From humble beginnings to norths’s richest man
Tuesday, 18 March 2014
FROM humble beginnings in Kilcurry, north of the Dundalk, Lord Ballyedmond worked to build one of the world's largest veterinary pharmaceutical companies, becoming one of the north's richest men in the process.
Edward Enda Haughey's father passed away just a few months after his birth on January 5, 1944. His mother later married a wealthy farmer, though Dr Haughey always insisted he was a self-made man.
After leaving the Christian Brothers School in Dundalk, like many young men of his generation, Dr Haughey emigrated to New York where he became a salesman with a pharmaceutical company - working his way up to regional marketing manager.
In the late 1960s, he returned to Ireland and set up Norbrook Laboratories, which was described as "a rare beacon of hope" in Newry during the turbulent Troubles. In 1972 he married solicitor Mary Gordon Young and the couple later had a daughter and two sons.
Drawing on his farming background and his previous experience in pharmaceutical experience, Dr Haughey built Norbrook into a major player in veterinary medicine.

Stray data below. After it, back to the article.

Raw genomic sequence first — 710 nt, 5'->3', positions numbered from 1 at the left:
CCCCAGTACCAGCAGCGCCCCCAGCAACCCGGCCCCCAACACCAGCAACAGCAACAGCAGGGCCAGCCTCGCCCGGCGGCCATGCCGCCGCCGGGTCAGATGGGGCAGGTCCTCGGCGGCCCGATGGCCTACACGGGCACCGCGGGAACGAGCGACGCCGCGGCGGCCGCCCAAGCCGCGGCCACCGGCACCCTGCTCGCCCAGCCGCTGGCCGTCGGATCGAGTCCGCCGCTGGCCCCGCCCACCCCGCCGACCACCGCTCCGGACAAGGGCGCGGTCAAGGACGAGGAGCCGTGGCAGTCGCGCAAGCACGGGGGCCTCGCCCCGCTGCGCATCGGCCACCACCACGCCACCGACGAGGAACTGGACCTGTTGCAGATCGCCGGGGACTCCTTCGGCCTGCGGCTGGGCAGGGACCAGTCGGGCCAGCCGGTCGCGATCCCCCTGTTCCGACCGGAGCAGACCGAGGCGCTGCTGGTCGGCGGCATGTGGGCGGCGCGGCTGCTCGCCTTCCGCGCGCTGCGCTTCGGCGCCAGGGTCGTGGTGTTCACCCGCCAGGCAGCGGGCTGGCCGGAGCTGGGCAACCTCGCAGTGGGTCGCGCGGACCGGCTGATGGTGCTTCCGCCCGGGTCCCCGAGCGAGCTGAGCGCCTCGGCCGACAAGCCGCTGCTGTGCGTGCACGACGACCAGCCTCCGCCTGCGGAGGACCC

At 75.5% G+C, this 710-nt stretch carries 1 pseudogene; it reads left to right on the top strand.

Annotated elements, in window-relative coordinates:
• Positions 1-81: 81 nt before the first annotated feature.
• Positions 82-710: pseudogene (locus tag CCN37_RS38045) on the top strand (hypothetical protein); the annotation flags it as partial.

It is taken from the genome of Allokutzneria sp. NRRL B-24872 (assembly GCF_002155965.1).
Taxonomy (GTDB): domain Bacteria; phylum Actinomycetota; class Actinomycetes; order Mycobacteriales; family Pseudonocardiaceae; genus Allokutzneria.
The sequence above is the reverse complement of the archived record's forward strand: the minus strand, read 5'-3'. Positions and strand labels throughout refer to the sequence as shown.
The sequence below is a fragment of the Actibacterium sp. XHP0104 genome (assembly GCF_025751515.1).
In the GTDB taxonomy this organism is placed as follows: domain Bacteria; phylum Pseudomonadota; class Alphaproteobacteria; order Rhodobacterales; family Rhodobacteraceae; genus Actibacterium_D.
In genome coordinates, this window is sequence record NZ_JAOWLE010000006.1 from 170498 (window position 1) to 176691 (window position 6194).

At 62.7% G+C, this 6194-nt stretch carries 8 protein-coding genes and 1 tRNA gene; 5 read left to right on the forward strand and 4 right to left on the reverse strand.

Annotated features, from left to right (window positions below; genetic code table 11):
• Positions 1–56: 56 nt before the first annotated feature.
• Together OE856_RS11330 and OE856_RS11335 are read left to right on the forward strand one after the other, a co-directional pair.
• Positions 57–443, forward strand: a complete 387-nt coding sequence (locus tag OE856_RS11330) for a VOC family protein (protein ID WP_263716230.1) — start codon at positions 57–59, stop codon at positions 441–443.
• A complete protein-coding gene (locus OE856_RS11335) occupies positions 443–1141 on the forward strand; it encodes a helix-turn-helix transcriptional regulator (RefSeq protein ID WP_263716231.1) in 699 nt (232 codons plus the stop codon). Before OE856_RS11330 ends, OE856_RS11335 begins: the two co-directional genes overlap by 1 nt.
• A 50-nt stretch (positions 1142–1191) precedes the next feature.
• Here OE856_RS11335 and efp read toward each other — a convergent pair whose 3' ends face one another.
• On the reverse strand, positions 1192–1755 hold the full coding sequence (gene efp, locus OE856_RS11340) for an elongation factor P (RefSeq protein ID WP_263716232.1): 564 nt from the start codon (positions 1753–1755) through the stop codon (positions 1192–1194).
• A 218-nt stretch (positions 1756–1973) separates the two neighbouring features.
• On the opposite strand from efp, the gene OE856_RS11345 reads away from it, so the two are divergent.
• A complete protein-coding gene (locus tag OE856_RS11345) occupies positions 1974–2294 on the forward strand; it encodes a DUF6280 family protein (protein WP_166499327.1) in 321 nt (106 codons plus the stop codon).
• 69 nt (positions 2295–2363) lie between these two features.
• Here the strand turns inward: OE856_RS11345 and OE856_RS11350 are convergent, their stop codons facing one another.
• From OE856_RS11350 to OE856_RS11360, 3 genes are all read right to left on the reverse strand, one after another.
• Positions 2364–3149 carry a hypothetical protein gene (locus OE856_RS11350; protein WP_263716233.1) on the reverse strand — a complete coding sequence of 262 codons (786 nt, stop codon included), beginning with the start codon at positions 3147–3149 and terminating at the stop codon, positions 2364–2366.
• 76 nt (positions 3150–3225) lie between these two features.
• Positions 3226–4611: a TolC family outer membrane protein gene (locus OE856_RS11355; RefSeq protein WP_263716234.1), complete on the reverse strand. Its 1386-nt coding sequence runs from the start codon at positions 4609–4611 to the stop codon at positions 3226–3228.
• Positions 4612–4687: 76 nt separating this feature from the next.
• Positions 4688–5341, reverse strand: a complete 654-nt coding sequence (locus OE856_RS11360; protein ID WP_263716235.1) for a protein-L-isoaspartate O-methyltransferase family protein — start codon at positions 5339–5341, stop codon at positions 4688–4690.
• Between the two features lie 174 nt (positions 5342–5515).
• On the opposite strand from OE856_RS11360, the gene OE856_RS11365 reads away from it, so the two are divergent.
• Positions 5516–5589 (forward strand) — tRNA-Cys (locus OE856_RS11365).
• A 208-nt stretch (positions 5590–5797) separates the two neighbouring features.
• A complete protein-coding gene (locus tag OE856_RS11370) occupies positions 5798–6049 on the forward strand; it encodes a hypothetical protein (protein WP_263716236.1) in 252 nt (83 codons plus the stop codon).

Over the next 40 years the company prospered, building up a range of products, increasing profits and winning a Queen's Award for Export Achievement four times and the Queen's Award for Enterprise in 2011.
The company later expanded into developing and marketing human medical products and became heavily involved in HIV/Aids research in Africa.
Now worth £660m, the company employs over 1,700 people in the north and is one of its largest exporters.
The 70-year-old, who later took the title Lord Ballyedmond, was in 2008 awarded an honorary Fellowship of the Royal College of Veterinary Surgeons and an Honorary Doctor of Science by the University of Ulster.
In the 1990s he was appointed to the Irish Senate by Albert Reynolds and then by Bertie Ahern.
In 2004, Dr Haughey was made a life peer as Baron Ballyedmond of Mourne in County Down and sat in the House of Lords on behalf of the Ulster Unionist Party, before switching to the Conservative Party.
According to last year's Sunday Times 'Rich List' Lord Dr Haughey was worth £860m. In addition to his pharmaceutical interests, he became involved in the aviation business, founding Haughey Air, a charter helicopter business and, for a time, owning Carlisle Airport.
He also invested in sporting estates and had luxury homes across Ireland and the UK, including Ballyedmond Castle, Rostrevor.
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